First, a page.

Under the MMFR, money market funds (“MMF”) (or their managers) are required to conduct regular stress tests as part of their risk management and regulatory disclosure obligations. Therefore, each MMF must have stress testing procedures in place to identify stress events, or future changes in economic conditions, and to assess the impacts these different scenarios may have on the MMF. These stress tests should be based on objective criteria and consider the effects of severe plausible scenarios.
ESMA is required to produce guidelines establishing common reference parameters for these stress test scenarios, which must be updated at least annually to take account of the latest market developments. ESMA issued its first set of guidelines in March 2018 and following a further consultation in September 2018 has published updated guidelines. The revised guidelines now include additional stress test scenarios in relation to hypothetical changes in MMFs’:
- liquidity levels;
- credit and interest rate risks;
- redemptions levels;
- widening/ narrowing of spreads among indexes to which interest rates of portfolio securities are tied; and
- macro-economic shocks.
As noted above, MMFs (or their managers) are expected to measure the impact of the common reference stress test scenarios as specified in the guidelines. Pursuant to Article 37 of the MMFR, the results of these stress tests (together with additional prescribed information) must be included in the quarterly reports that they must submit to their national regulator. (The frequency of reporting is annual in the case of a MMF whose assets under management in total do not exceed €100 million, but the MMF is, however also allowed to report quarterly). The additional information to be reported includes:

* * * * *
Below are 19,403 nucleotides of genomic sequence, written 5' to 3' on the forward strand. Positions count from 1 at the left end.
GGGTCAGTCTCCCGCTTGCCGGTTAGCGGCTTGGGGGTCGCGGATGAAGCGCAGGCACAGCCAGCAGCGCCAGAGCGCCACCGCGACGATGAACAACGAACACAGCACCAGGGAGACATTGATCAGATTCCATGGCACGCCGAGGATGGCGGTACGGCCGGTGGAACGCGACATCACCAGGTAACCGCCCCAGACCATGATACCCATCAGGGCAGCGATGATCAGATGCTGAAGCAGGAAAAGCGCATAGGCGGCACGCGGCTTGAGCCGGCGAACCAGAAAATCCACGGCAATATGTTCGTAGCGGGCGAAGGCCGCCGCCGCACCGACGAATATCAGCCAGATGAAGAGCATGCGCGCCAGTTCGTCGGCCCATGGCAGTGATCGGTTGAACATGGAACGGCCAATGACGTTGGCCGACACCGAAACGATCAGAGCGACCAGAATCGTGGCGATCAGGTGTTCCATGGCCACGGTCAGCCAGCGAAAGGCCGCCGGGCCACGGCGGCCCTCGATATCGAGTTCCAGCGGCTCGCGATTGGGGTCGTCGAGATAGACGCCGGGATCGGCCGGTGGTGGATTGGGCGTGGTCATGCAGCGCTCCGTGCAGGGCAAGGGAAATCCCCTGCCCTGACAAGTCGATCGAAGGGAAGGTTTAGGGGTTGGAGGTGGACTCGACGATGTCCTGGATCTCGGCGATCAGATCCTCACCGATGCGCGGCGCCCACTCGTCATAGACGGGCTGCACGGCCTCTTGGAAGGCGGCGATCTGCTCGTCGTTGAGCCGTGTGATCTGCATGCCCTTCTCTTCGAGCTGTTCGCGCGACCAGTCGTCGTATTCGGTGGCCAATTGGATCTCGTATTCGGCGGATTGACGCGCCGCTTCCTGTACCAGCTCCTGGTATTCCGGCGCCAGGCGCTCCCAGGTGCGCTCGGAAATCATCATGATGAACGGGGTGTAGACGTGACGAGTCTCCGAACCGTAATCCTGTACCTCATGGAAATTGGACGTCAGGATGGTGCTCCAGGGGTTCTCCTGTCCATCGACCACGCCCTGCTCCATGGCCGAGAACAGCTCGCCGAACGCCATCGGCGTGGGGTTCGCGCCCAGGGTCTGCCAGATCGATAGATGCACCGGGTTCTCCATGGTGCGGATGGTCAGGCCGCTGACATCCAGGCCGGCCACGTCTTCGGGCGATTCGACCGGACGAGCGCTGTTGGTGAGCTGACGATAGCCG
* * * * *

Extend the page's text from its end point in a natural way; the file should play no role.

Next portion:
- general characteristics, identification of the MMF and the MMF manager;
- type of MMF;
- portfolio indicators (NAV, WAL, WAM, liquidity indicators etc…); and
- information on assets/liabilities.
The first quarterly report is due by the end of Q1 2020 and ESMA’s guidelines on reporting provide guidance on completing the prescribed reporting template. There is no requirement to retroactively provide historical data for any period before this reporting start date.
MMFs (or their managers) should ensure that they are conducting the required stress tests in accordance with the guidelines and have all the necessary information required to complete the stress testing field in the quarterly report.
If you would like to discuss the foregoing, or require any further assistance please feel free to contact a member of our team.